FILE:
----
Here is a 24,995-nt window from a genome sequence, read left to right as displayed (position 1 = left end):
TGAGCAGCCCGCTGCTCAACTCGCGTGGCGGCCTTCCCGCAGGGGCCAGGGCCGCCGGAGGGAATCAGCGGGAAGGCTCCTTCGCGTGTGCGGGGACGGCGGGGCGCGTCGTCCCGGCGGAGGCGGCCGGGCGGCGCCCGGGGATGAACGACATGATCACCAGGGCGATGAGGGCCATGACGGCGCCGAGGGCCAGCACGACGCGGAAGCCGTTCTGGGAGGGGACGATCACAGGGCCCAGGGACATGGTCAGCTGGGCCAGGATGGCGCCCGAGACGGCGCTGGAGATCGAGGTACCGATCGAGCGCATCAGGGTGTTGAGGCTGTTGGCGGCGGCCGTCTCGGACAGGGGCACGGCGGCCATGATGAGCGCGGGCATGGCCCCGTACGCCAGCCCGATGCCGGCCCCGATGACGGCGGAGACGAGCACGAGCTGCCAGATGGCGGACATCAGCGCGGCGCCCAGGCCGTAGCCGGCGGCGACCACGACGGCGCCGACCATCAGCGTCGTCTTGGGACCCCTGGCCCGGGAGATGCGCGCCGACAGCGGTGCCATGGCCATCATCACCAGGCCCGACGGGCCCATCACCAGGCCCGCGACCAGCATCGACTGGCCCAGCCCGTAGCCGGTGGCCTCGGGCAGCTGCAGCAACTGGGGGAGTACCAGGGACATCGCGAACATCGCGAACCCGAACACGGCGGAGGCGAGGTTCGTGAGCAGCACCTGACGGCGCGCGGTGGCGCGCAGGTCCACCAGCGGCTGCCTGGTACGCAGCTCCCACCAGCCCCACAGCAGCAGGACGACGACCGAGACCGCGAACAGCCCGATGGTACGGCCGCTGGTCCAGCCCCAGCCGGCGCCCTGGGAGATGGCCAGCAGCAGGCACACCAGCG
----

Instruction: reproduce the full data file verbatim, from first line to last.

Here is a 24,995-nt window from a genome sequence, read left to right as displayed (position 1 = left end):
TGAGCAGCCCGCTGCTCAACTCGCGTGGCGGCCTTCCCGCAGGGGCCAGGGCCGCCGGAGGGAATCAGCGGGAAGGCTCCTTCGCGTGTGCGGGGACGGCGGGGCGCGTCGTCCCGGCGGAGGCGGCCGGGCGGCGCCCGGGGATGAACGACATGATCACCAGGGCGATGAGGGCCATGACGGCGCCGAGGGCCAGCACGACGCGGAAGCCGTTCTGGGAGGGGACGATCACAGGGCCCAGGGACATGGTCAGCTGGGCCAGGATGGCGCCCGAGACGGCGCTGGAGATCGAGGTACCGATCGAGCGCATCAGGGTGTTGAGGCTGTTGGCGGCGGCCGTCTCGGACAGGGGCACGGCGGCCATGATGAGCGCGGGCATGGCCCCGTACGCCAGCCCGATGCCGGCCCCGATGACGGCGGAGACGAGCACGAGCTGCCAGATGGCGGACATCAGCGCGGCGCCCAGGCCGTAGCCGGCGGCGACCACGACGGCGCCGACCATCAGCGTCGTCTTGGGACCCCTGGCCCGGGAGATGCGCGCCGACAGCGGTGCCATGGCCATCATCACCAGGCCCGACGGGCCCATCACCAGGCCCGCGACCAGCATCGACTGGCCCAGCCCGTAGCCGGTGGCCTCGGGCAGCTGCAGCAACTGGGGGAGTACCAGGGACATCGCGAACATCGCGAACCCGAACACGGCGGAGGCGAGGTTCGTGAGCAGCACCTGACGGCGCGCGGTGGCGCGCAGGTCCACCAGCGGCTGCCTGGTACGCAGCTCCCACCAGCCCCACAGCAGCAGGACGACGACCGAGACCGCGAACAGCCCGATGGTACGGCCGCTGGTCCAGCCCCAGCCGGCGCCCTGGGAGATGGCCAGCAGCAGGCACACCAGCG